Could IBM Watson, powered by artificial intelligence, beat James Holzhauer, whose legendary run on Jeopardy came close to shattering the show’s records? Watson has already taken on—and trounced—two legends in the game, tripling their scores in the process. That’s the power of machine learning.
Sales organizations know the benefits of adopting tools powered by machine learning: on average, they use 10 different sales tech tools, with plans to add four more to their repertoire in the next 12 months. Yet all that technology isn’t necessarily producing better sales outcomes. That’s especially true for tech that just collects—or, worse, requires sales teams to manually input—ever more raw data, contributing to information overload without helping your sales team win more deals.
Sellers today need to spend their time focusing on their customers, and they need to know that administrative tasks, such as entering data into a CRM, helps them do so. One way to do this is through sales technology powered by predictive analytics or AI. While these tools can’t predict the future with 100% accuracy, they can provide sellers insights into strengthening customer relationships and increase the likelihood of closing deals.
With so many sales technology tools in this space, how do you decide which tools will optimize your sales without bogging down your sales team? How do you invest wisely, freeing your sales team to spend time where it matters: on cultivating leads and taking steps to close more deals?
Here’s what you need to know about sales technology trends to make sure that at your organization, the future is now.
CRM platforms are the chief form of sales technology in many organizations. But often, CRM platforms serve as little more than electronic Rolodexes. Less than half of sales teams—46%—report widespread use of their CRM, according to the 2018 Sales Operations Optimization Study from CSO Insights.
Why is that? Because CRMs serve as an electronic database of customers, prospects and other contacts, organizations assume that these platforms should help their sales teams win more deals. But in reality, CRMs are designed primarily to give leadership teams insight into sales forecasts and transactions that have already occurred.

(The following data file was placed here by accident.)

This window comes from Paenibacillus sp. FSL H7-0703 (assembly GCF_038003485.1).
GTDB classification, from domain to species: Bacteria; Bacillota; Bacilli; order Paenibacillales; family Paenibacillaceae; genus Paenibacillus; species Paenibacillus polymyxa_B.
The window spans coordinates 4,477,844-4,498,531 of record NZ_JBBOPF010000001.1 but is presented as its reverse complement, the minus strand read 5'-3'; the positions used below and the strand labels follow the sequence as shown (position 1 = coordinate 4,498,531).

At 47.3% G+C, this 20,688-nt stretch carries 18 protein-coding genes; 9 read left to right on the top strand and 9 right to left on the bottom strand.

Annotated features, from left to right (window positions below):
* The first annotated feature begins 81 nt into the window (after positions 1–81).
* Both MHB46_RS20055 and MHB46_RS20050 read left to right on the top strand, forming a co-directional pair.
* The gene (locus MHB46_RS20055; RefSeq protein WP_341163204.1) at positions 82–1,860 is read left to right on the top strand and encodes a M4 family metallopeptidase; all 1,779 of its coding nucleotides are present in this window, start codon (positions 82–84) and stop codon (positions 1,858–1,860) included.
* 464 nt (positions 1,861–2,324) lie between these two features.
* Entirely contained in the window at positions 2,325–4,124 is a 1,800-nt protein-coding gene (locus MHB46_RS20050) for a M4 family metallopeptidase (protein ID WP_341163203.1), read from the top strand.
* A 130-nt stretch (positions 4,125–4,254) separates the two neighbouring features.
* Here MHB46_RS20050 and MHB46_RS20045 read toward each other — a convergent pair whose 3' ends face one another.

Instead of facilitating sales, CRMs require sellers to enter data about what has happened in the past without providing actionable insights for the future. In short, they’re time-consuming and backward-looking—which isn’t what deal-oriented salespeople need.
But that doesn’t mean you shouldn’t use a CRM. There’s an easy way to make any CRM perform better as a sales tool: add a single layer of technology with AI-informed predictive analytics.
Predictive Analytics and AI
In essence, AI allows technology to perform tasks that would previously have required human intelligence. For example, AI can expedite certain repetitive, administrative tasks that have historically taken time away from selling, leaving professionals more time to focus on client interactions. And that’s not all: AI can improve the quality of those client interactions as well.
How? In the past, a seller’s insights were based solely upon their own experiences and intuition. Today, AI can capture the experiences and insights of a broad universe of interactions, providing sellers with deeper, more precise insights that lead to better timed and targeted—and consequently more meaningful—communications with their customers.
When sellers analyze their individual actions and seller responses, they generally struggle to discern trends, even if their data is captured in a CRM platform. But when that CRM layers with a sales analytics tool like Scout, sellers can learn from previously invisible correlations between data sets. In layman’s terms, they can study their actions and learn which ones most likely yield success.
Thus, analytics tools can show which seller actions lead to wins—and which contribute to losses. Better yet, tools like Scout that are built on top of a proven sales methodology—like Strategic Selling with Perspective—can show sellers who they should approach within the buying organization, how they should make the approach and how they can model the impact of the solution for their business—and why.
In short, data-driven analytics allow sellers to accurately predict which of their actions are most likely to advance an individual opportunity down the sales funnel.
When you connect sales technology with sales methodology, you give sellers more than information. You give them actionable insights, couched in a repeatable, consistent framework that can help them manage their time, prioritize the right deals and close more sales.